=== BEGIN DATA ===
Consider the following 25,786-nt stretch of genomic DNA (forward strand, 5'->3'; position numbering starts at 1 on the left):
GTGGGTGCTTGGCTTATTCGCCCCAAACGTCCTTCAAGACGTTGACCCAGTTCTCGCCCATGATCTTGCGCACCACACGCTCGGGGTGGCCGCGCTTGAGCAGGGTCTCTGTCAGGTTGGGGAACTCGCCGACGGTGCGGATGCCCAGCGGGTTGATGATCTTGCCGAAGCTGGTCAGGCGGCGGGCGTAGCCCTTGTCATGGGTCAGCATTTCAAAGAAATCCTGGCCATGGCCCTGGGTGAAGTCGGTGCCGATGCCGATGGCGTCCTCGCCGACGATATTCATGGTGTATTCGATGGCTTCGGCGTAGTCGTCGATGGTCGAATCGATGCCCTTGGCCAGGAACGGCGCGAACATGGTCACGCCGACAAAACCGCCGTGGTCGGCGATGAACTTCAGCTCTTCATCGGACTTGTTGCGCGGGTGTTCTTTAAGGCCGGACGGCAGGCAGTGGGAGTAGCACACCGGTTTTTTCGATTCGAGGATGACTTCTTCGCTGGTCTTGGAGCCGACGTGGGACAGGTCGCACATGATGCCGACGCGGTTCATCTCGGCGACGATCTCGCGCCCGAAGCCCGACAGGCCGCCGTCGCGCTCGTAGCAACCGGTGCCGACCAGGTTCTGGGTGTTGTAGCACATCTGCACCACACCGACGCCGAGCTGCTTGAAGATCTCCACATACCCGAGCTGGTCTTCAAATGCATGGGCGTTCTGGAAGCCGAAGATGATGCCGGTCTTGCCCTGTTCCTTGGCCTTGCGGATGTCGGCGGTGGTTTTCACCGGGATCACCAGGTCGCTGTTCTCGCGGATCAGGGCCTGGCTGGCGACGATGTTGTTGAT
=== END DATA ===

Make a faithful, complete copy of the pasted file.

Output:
Consider the following 25,786-nt stretch of genomic DNA (forward strand, 5'->3'; position numbering starts at 1 on the left):
GTGGGTGCTTGGCTTATTCGCCCCAAACGTCCTTCAAGACGTTGACCCAGTTCTCGCCCATGATCTTGCGCACCACACGCTCGGGGTGGCCGCGCTTGAGCAGGGTCTCTGTCAGGTTGGGGAACTCGCCGACGGTGCGGATGCCCAGCGGGTTGATGATCTTGCCGAAGCTGGTCAGGCGGCGGGCGTAGCCCTTGTCATGGGTCAGCATTTCAAAGAAATCCTGGCCATGGCCCTGGGTGAAGTCGGTGCCGATGCCGATGGCGTCCTCGCCGACGATATTCATGGTGTATTCGATGGCTTCGGCGTAGTCGTCGATGGTCGAATCGATGCCCTTGGCCAGGAACGGCGCGAACATGGTCACGCCGACAAAACCGCCGTGGTCGGCGATGAACTTCAGCTCTTCATCGGACTTGTTGCGCGGGTGTTCTTTAAGGCCGGACGGCAGGCAGTGGGAGTAGCACACCGGTTTTTTCGATTCGAGGATGACTTCTTCGCTGGTCTTGGAGCCGACGTGGGACAGGTCGCACATGATGCCGACGCGGTTCATCTCGGCGACGATCTCGCGCCCGAAGCCCGACAGGCCGCCGTCGCGCTCGTAGCAACCGGTGCCGACCAGGTTCTGGGTGTTGTAGCACATCTGCACCACACCGACGCCGAGCTGCTTGAAGATCTCCACATACCCGAGCTGGTCTTCAAATGCATGGGCGTTCTGGAAGCCGAAGATGATGCCGGTCTTGCCCTGTTCCTTGGCCTTGCGGATGTCGGCGGTGGTTTTCACCGGGATCACCAGGTCGCTGTTCTCGCGGATCAGGGCCTGGCTGGCGACGATGTTGTTGAT